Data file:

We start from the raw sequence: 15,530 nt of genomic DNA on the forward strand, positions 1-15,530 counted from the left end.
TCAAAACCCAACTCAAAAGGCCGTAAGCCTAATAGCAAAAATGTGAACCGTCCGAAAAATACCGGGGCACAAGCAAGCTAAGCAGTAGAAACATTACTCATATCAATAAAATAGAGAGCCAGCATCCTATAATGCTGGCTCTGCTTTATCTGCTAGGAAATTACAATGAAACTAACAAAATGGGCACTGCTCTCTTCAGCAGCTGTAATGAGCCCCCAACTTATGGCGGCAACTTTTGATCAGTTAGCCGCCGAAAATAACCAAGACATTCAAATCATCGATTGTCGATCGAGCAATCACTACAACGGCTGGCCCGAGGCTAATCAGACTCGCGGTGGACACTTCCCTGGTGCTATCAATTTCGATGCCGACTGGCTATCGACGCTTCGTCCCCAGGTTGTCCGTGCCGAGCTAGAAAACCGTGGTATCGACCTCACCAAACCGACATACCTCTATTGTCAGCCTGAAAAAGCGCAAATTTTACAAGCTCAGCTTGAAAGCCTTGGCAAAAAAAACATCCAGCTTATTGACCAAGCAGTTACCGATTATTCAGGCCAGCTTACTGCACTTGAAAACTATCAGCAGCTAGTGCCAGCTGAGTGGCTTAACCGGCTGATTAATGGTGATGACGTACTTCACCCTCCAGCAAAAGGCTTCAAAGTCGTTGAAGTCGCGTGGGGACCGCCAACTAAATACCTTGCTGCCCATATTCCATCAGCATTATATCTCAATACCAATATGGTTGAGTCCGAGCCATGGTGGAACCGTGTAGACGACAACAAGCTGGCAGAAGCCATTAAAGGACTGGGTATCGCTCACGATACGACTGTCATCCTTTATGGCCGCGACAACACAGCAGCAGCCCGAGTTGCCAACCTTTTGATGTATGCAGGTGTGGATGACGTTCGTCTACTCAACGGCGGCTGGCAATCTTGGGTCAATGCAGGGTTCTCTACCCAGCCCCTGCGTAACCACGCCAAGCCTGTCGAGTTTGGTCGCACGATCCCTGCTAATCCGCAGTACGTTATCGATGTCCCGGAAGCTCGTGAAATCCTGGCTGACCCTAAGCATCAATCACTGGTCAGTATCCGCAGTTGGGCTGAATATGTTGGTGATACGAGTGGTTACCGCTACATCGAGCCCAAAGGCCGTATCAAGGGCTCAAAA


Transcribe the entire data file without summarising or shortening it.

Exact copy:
We start from the raw sequence: 15,530 nt of genomic DNA on the forward strand, positions 1-15,530 counted from the left end.
TCAAAACCCAACTCAAAAGGCCGTAAGCCTAATAGCAAAAATGTGAACCGTCCGAAAAATACCGGGGCACAAGCAAGCTAAGCAGTAGAAACATTACTCATATCAATAAAATAGAGAGCCAGCATCCTATAATGCTGGCTCTGCTTTATCTGCTAGGAAATTACAATGAAACTAACAAAATGGGCACTGCTCTCTTCAGCAGCTGTAATGAGCCCCCAACTTATGGCGGCAACTTTTGATCAGTTAGCCGCCGAAAATAACCAAGACATTCAAATCATCGATTGTCGATCGAGCAATCACTACAACGGCTGGCCCGAGGCTAATCAGACTCGCGGTGGACACTTCCCTGGTGCTATCAATTTCGATGCCGACTGGCTATCGACGCTTCGTCCCCAGGTTGTCCGTGCCGAGCTAGAAAACCGTGGTATCGACCTCACCAAACCGACATACCTCTATTGTCAGCCTGAAAAAGCGCAAATTTTACAAGCTCAGCTTGAAAGCCTTGGCAAAAAAAACATCCAGCTTATTGACCAAGCAGTTACCGATTATTCAGGCCAGCTTACTGCACTTGAAAACTATCAGCAGCTAGTGCCAGCTGAGTGGCTTAACCGGCTGATTAATGGTGATGACGTACTTCACCCTCCAGCAAAAGGCTTCAAAGTCGTTGAAGTCGCGTGGGGACCGCCAACTAAATACCTTGCTGCCCATATTCCATCAGCATTATATCTCAATACCAATATGGTTGAGTCCGAGCCATGGTGGAACCGTGTAGACGACAACAAGCTGGCAGAAGCCATTAAAGGACTGGGTATCGCTCACGATACGACTGTCATCCTTTATGGCCGCGACAACACAGCAGCAGCCCGAGTTGCCAACCTTTTGATGTATGCAGGTGTGGATGACGTTCGTCTACTCAACGGCGGCTGGCAATCTTGGGTCAATGCAGGGTTCTCTACCCAGCCCCTGCGTAACCACGCCAAGCCTGTCGAGTTTGGTCGCACGATCCCTGCTAATCCGCAGTACGTTATCGATGTCCCGGAAGCTCGTGAAATCCTGGCTGACCCTAAGCATCAATCACTGGTCAGTATCCGCAGTTGGGCTGAATATGTTGGTGATACGAGTGGTTACCGCTACATCGAGCCCAAAGGCCGTATCAAGGGCTCAAAA